is a subtype of `<matcher>`

, the `<true_val>`

expression will be returned, else the `<false_val>`

expression will be returned.

### 2.1.2. IsComposablePair

For `IsComposable`

, it’s straightforward to use a conditional type (without `infer`

) to represent the subtype condition that we encoded in the specification above.

```
type IsComposablePair<F1, F2> = InputOf<F1> extends OutputOf<F2> ? true : false;
```

## 2.2. Every

The `Every`

type will take in a tuple of boolean types and return `true`

if and only if every element in its input is `true`

.

First though, we need an additional helper type, which will be a type-level analogue of ‘and’:

```
type And<T, U> = [T, U] extends [true, true] ? true : false;
```

To implement this in Typescript, we now need to use tuple-level recursion, which takes the following form:

```
type Every<T extends unknown[]> = T extends [infer Head, ...infer Rest]
? And<Head, Every<Rest>>
: true;
```

We infer the ‘head’ of the tuple (a functional programming term referring to the first element), as well as the ‘rest’ of the tuple. We then define `Every`

recursively.

## 2.3. Pair

`Pair`

will be the most complex of our three component types.

```
type Pair<T extends unknown[]> = T extends [infer X1, infer X2, ...infer Rest]
? [[X1, X2], ...Pair<[X2, ...Rest]>]
: [];
```

# 3. Component Synthesis

With these utility functions, in the optimal case we could represent our type with something like the following (matching our pseudocode implementation):

```
type IsComposable<T> = Every<Map<Pair<T>, IsComposablePair>>; // wrong
```

Unfortunately, this representation is not directly available because Typescript has no built-in support for *Higher-Kinded Types* (or HKTs). In this case, the higher-kinded type I am trying to invoke above is *Map*.

Instead, we need to create our own alias type to implement the mapping operation:

```
type IsComposablePairMap<T extends [unknown, unknown][]> = {
[key in keyof T]: IsComposablePair<T[key][0], T[key][1]>;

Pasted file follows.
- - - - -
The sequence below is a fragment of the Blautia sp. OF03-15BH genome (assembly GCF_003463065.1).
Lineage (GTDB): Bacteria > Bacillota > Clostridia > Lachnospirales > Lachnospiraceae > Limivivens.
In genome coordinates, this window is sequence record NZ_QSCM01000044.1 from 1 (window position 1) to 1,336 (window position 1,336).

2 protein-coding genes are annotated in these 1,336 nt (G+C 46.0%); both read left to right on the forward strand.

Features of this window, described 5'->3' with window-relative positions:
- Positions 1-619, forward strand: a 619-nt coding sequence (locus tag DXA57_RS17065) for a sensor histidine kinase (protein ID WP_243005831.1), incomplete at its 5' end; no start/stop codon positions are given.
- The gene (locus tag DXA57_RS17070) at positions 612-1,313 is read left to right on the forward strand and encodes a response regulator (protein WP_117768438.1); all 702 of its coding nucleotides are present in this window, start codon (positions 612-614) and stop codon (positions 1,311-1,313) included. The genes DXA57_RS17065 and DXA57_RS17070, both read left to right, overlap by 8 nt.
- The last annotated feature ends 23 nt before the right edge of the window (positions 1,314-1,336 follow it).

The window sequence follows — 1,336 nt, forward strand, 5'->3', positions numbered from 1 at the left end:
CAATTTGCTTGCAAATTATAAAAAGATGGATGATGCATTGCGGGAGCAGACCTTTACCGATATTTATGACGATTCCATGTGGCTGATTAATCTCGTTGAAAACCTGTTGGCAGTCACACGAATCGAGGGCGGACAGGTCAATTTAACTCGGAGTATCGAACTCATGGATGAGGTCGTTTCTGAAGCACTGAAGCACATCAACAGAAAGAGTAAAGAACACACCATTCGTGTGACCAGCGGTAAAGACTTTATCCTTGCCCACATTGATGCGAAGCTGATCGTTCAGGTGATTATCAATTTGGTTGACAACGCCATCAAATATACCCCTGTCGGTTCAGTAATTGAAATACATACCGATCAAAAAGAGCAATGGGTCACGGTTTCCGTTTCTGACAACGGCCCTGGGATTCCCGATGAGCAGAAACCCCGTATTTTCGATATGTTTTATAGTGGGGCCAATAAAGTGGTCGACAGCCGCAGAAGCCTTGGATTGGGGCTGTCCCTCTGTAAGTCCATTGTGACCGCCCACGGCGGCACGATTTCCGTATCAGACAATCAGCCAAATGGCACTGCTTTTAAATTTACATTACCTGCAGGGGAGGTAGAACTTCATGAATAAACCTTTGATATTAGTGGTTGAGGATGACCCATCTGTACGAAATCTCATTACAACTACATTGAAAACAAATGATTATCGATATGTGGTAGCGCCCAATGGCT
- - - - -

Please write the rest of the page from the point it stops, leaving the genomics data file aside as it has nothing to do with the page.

};
```

Now, utilizing this type, we can finally create our `IsComposable`

type.

```
type IsComposable<T extends unknown[]> = Every<IsComposablePairMap<Pair<T>>>;
```

This type *checks* if a given tuple type represents a variadic number of composable functions. However, it’s not immediately clear how to use this in a function signature in a useful way.

# 4. Function Integration

To fully integrate this type into a `compose`

function declaration, we need a few more utility types:

```
type Enforce<B, X> = B extends true ? X : never;
type Composable<T extends unknown[]> = Enforce<IsComposable<T>, T>;
type First<T extends unknown[]> = T[0];
type Last<T extends unknown[]> = T extends [...unknown[], infer L] ? L : never;
type Resolve<T extends unknown> = T;
type ComposedFunction<T extends unknown[]> = Resolve<
(x: InputOf<First<T>>) => OutputOf<Last<T>>
>;
```

The

`Resolve`

type’s purpose is to ensure that the return type of`compose`

is ultimately rendered (on hover) as the most resolved possible type.

With these, we can declare `compose`

as the following:

```
declare function compose<T extends unknown[]>(
...fx: Composable<T>
): ComposedFunction<T>;
```

This technique (called `Enforce`

) uses `never`

as a “sledgehammer” to force a type error to appear - however, it doesn’t result in particularly useful errors for the developer, aside from signalling that *something* with the types are wrong.

# 5. Future Work: Constructive Approach

It may be possible to slightly modify this implementation to improve type errors - instead of returning a boolean, *search* for the first non-compliant function, and transform its type into a compliant one.

That way, only the non-compliant function will be squiggled, and the error message will be of a more understandable form (i.e. not involving `never`

).